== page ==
Insights from ICME IV for U.S. Mathematics Education

  • James T. Fey


In December 1979 Izaak Wirszup, Professor of Mathematics at the University of Chicago, submitted a memorandum to the U.S. National Science Foundation outlining recent changes in science and mathematics education programs of the Soviet Union. Based on his extensive studies of Soviet technical and educational literature, Wirszup concluded that graduates of Soviet secondary schools now receive so much more mathematical and scientific training than U.S. students that the gap poses a formidable challenge to American national security. Wirszup’s report soon circulated widely; it was noted by science journalists, and led to major news stories in many cities. These ominous reports of foreign progress in education exacerbated the continuing public criticism of U.S. education, re-awakened memories of earlier studies showing superb performance of Japanese mathematics students but only modest achievement of U.S. young people, and sent many American mathematics educators to the Fourth International Congress on Mathematics Education with a mixture of curiosity and concern about our national effort in mathematics teaching.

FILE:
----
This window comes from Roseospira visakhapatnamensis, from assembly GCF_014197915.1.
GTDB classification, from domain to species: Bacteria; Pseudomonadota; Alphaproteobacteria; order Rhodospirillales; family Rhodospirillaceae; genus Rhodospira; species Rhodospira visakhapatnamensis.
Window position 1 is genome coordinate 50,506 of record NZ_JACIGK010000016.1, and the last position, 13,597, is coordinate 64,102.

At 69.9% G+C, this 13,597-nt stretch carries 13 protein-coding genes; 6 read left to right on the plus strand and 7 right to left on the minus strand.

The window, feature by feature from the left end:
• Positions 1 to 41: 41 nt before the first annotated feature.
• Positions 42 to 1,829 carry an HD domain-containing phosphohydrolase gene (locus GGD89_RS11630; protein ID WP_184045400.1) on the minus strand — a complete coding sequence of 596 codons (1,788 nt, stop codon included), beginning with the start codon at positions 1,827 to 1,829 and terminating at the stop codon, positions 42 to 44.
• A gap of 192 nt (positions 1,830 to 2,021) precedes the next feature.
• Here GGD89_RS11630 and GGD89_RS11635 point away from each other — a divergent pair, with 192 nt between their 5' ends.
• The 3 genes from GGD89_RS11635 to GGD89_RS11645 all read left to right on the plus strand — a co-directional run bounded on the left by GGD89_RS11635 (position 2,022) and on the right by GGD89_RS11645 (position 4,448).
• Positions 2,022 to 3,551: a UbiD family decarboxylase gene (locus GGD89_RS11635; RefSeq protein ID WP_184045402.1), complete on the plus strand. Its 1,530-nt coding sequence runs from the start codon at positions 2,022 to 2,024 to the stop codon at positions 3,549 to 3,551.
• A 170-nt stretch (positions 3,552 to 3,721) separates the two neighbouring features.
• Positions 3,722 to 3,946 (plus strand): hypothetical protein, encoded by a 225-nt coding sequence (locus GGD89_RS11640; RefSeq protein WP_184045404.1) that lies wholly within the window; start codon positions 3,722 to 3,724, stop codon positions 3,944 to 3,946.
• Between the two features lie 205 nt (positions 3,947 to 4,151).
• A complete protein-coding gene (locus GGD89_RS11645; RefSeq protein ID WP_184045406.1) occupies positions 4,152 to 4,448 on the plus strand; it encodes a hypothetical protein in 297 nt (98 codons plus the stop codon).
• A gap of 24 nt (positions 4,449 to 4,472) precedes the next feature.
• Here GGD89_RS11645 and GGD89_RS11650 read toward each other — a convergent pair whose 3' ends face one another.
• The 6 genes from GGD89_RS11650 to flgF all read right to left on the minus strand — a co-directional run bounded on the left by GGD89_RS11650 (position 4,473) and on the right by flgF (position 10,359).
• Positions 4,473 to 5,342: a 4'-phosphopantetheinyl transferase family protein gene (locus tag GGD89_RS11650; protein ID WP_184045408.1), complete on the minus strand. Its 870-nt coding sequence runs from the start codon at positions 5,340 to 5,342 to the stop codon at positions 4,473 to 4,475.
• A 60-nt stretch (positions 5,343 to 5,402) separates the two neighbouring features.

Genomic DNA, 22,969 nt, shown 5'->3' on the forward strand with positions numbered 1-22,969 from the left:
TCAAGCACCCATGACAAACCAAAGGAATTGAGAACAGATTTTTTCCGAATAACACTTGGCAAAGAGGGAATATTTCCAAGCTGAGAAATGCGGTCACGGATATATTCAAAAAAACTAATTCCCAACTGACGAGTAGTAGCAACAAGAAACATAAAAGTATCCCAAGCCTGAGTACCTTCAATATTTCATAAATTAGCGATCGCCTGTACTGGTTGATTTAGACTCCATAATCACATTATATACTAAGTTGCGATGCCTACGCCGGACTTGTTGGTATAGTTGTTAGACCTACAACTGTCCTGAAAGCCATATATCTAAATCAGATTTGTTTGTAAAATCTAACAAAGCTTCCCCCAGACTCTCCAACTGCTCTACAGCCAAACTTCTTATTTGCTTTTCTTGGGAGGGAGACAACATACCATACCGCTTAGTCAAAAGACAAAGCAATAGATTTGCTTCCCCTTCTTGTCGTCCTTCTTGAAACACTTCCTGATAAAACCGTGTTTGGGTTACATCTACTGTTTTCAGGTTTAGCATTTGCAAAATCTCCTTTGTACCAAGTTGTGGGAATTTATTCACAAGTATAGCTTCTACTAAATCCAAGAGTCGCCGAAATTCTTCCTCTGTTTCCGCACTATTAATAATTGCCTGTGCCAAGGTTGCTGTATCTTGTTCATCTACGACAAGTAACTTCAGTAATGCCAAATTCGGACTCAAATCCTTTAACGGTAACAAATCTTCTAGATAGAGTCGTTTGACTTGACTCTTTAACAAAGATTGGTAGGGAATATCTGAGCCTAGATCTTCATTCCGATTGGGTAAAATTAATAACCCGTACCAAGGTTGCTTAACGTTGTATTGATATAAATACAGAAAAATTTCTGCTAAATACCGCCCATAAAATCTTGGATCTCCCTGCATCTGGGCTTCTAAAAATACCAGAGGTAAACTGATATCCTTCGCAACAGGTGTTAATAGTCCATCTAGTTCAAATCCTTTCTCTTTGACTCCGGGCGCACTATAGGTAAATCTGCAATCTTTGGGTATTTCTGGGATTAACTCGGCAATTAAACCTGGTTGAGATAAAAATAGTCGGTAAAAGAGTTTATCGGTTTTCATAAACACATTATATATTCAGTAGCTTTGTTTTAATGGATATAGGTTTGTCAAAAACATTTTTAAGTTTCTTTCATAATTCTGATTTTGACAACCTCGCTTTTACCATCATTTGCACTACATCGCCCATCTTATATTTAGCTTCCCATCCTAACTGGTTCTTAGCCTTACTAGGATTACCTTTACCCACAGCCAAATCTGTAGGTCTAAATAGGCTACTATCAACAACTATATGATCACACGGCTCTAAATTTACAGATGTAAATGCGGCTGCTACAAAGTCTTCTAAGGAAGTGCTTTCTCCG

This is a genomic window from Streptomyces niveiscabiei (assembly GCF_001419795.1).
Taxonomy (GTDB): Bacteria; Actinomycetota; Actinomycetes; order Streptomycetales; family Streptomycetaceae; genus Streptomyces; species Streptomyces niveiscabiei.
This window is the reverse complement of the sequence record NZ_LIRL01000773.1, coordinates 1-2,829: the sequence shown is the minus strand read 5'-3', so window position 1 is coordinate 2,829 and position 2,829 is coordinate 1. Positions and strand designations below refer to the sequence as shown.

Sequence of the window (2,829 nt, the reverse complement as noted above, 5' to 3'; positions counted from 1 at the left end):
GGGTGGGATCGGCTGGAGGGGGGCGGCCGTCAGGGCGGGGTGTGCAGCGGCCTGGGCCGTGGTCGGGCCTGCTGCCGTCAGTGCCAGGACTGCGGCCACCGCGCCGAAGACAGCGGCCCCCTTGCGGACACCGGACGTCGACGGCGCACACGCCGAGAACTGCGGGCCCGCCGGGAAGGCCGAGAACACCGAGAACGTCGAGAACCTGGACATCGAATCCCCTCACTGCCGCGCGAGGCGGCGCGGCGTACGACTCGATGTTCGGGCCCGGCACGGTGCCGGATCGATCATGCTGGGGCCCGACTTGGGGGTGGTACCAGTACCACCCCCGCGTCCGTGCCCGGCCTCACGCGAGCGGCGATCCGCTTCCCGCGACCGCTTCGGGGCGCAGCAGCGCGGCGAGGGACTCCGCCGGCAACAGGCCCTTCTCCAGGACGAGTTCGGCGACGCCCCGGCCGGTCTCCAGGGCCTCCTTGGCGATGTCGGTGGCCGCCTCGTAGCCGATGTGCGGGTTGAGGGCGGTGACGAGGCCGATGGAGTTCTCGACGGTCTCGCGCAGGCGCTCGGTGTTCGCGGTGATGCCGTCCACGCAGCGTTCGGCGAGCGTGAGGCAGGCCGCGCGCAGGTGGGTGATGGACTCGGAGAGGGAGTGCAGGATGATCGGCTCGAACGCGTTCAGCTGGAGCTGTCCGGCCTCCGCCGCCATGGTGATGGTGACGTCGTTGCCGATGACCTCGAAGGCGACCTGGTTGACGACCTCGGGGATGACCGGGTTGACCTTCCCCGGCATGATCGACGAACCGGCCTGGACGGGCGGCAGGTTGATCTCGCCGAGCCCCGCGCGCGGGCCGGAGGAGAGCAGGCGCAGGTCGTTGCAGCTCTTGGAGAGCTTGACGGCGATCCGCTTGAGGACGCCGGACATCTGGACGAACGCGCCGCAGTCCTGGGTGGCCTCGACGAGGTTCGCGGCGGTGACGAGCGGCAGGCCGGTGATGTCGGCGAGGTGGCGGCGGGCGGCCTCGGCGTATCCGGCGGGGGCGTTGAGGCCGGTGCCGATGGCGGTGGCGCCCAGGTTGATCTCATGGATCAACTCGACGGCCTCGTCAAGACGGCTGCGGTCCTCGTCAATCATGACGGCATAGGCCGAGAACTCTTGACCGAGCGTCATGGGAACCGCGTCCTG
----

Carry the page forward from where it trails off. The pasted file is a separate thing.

Mathematics Teacher School Mathematics Teacher Burnout Mathematics Major Science Journalist 
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Copyright information

© Springer Science+Business Media New York 1981

Authors and Affiliations

  • James T. Fey
    • 1
  1. 1.University of MarylandUSA

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